skip to Main Content
enquiries@thearmchairtrader.com

Sign up for our Free Daily Digest newsletter: Actionable insight every morning, designed for the self-directed investor. Find out more

Last week turned into an historic one for currency markets, possibly one that forex traders will be able to tell their grandchildren about one day. Markets were taking every new day as it came as many of the usual rules went out the window.

As it turned out the sell-off termed ‘Black Monday’ was just the start of a turbulent week as the market has reacted to one major piece of news after another, and some central banks have looked like they were playing catch up. As the week began we saw US Treasury yields plumbing record lows with the USD dropping along with US bond yields. With the European Central Bank and Bank of Japan having little monetary ammunition to hand, this meant a rally in both the EUR and JPY. But it was going to be a week of two halves in forex markets.

Mid-week the Bank of England slashed rates unexpectedly and released almost GBP 300 million of extra funding into the banking system, right ahead of the UK spring budget. The Federal Reserve also cut rates.

“Rate cuts alone are not amounting to much these days but with the term funding scheme measures and counter-cyclical buffer being reduced to 0% it ought to help the transmission to business,” observed Neil Wilson, Chief Markets Analyst with Markets.com.

UK Chancellor Rishi Sunak found himself presenting his first budget in the teeth of a major financial crisis. But he unveiled a massive GBP 30 billion of extra stimulus measures, which is probably what was required. The extra spending that came with this, to the tune of GBP 175 billion over five years, spelled the end of the days of austerity in the UK in what looks like the largest sustained fiscal boost in 30 years.

However this all seems like just the prequel to the main event now, as Donald Trump’s announcement of a European travel ban led to an historic market sell off on Thursday that conjured the shades of 1987. GBP was sold heavily and indeed has been dropping like a stone for most of the week, having slipped from 1.31 vs the USD to close the week at 1.227. It was a sustained period of selling against sterling.

Traders disappointed by no rate cut from ECB

The EUR also had a busy week – while the ECB did announce new stimulus measures there was no interest rate cut in the offing this week, leading to a rush from the EUR into dollars. Traders were saying Friday that there had been a blow out in the cross-currency swap spreads, leading to a rush into USD liquidity, led by banks and large corporations.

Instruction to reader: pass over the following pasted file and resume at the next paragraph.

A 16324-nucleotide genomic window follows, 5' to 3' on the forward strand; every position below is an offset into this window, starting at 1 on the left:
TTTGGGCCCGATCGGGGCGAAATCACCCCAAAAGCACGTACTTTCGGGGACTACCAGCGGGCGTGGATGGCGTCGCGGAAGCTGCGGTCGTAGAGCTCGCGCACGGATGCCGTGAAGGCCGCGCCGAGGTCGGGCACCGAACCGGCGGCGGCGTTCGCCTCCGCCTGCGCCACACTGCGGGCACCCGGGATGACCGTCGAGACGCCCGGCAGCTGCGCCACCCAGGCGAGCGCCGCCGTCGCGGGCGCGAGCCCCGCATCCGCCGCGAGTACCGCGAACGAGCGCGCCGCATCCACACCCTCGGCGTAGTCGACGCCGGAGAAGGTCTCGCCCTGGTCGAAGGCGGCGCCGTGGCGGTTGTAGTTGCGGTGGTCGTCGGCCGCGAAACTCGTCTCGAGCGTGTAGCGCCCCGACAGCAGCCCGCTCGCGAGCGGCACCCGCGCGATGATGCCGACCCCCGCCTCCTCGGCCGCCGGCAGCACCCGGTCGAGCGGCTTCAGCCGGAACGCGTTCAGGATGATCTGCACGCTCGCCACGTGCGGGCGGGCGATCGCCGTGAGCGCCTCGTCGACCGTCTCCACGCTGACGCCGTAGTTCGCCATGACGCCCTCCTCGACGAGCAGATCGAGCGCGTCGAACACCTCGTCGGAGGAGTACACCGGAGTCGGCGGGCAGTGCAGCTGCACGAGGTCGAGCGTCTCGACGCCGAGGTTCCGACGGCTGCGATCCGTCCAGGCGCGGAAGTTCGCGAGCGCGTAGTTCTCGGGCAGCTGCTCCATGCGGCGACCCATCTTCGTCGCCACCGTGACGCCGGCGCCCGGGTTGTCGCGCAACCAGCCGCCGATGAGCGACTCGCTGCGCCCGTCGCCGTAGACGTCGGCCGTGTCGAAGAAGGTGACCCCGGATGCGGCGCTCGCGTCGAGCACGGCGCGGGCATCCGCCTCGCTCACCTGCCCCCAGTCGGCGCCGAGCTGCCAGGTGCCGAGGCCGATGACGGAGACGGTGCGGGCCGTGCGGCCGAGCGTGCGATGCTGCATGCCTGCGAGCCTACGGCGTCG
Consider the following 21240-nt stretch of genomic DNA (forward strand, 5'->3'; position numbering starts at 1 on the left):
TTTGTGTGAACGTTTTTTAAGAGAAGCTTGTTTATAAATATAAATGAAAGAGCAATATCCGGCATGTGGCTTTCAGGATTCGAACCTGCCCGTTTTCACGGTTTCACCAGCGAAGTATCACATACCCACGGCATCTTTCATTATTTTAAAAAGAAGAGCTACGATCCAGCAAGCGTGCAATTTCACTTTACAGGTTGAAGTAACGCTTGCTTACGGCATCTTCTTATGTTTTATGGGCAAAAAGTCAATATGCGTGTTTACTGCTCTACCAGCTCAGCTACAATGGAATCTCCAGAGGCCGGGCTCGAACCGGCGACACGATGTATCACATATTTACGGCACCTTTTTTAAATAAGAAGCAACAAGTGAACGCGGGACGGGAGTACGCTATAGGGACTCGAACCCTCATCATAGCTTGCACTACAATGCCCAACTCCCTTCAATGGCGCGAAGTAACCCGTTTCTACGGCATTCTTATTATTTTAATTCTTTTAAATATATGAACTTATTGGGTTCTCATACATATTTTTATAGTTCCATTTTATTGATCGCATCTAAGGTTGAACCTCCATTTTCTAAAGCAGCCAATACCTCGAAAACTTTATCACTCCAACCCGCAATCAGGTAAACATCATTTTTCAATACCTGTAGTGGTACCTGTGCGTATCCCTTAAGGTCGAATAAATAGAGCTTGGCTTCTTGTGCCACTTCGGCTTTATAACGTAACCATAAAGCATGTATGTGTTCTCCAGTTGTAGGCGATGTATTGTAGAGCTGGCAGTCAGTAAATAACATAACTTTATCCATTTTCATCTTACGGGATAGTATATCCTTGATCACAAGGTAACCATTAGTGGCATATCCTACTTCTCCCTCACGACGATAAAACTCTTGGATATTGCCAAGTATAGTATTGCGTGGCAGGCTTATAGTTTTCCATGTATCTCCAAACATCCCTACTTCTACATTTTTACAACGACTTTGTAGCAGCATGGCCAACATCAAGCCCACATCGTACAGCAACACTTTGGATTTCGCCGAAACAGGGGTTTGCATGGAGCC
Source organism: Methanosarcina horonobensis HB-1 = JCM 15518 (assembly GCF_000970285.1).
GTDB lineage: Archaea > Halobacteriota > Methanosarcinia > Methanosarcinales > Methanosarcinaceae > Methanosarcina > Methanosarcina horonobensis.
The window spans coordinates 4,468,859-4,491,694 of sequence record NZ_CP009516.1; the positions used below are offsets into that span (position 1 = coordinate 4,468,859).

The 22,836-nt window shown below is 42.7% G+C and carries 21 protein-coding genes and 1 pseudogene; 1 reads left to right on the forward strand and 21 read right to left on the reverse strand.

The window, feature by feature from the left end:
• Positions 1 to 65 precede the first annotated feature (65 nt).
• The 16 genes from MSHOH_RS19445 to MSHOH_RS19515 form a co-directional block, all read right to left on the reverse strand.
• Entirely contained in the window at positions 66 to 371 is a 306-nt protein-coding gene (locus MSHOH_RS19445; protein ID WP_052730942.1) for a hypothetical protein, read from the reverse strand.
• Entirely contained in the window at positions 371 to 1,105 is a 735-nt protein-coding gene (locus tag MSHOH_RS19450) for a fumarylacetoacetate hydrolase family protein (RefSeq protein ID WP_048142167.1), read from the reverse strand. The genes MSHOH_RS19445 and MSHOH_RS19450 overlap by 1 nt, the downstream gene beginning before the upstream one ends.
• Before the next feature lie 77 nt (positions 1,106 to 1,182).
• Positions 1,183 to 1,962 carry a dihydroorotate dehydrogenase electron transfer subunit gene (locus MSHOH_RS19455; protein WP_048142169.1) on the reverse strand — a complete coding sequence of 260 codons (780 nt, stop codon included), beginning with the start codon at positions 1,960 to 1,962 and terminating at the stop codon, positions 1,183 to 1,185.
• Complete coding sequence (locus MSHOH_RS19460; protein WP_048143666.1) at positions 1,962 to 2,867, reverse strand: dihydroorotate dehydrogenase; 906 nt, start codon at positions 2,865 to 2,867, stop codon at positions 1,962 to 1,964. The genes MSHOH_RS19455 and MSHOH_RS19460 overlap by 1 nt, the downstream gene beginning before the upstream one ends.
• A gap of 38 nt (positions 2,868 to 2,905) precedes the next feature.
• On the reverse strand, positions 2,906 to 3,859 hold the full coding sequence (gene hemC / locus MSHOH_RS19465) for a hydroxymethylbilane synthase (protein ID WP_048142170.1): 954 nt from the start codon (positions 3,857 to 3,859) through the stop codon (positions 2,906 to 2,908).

Other assets you would expect to hold or even gain value last week have also been sold off. The gold price finished the week down at 1529 despite reported heavy demands for gold ETFs, while silver is now at 14.74. Bitcoin has also seen a substantial sell off this week and is now below USD 5500. Bear in mind, however, that this reflects gains in the USD against other assets.

So what next? Surely not a repeat of this week, although central bankers will be watching the news for further detail on the spread of the virus. There is every chance we will see more surprise monetary easing, especially from the Federal Reserve. But for those who have in recent months questioned whether the greenback should still be the world’s de facto currency of last resort, it is certainly proving them wrong at the moment.

Make sure you follow The Armchair Trader for regular forex updates from our seasoned currency markets analyst Olivier Desbarres of 4X Global Research.

Please note this article does not constitute investment advice. Investors are encouraged to do their own research beforehand or consult a professional advisor.

Stuart Fieldhouse

Stuart Fieldhouse

Stuart Fieldhouse has spent 25 years in journalism and marketing, including as a wealth management editor for the Financial Times group, covering capital markets and international private banking, and as an investment banking correspondent for Euromoney in Hong Kong. He was the founder editor of The Hedge Fund Journal.

Stuart has worked at CMC Markets, supporting the re-launch of its global financial spread betting and CFD trading platforms. He is also the author of two books on trading, published by Financial Times Pearson. Based in The Armchair Trader’s London office, Stuart continues to advise fund managers, private banks, family offices and other financial institutions.

Comments

Back To Top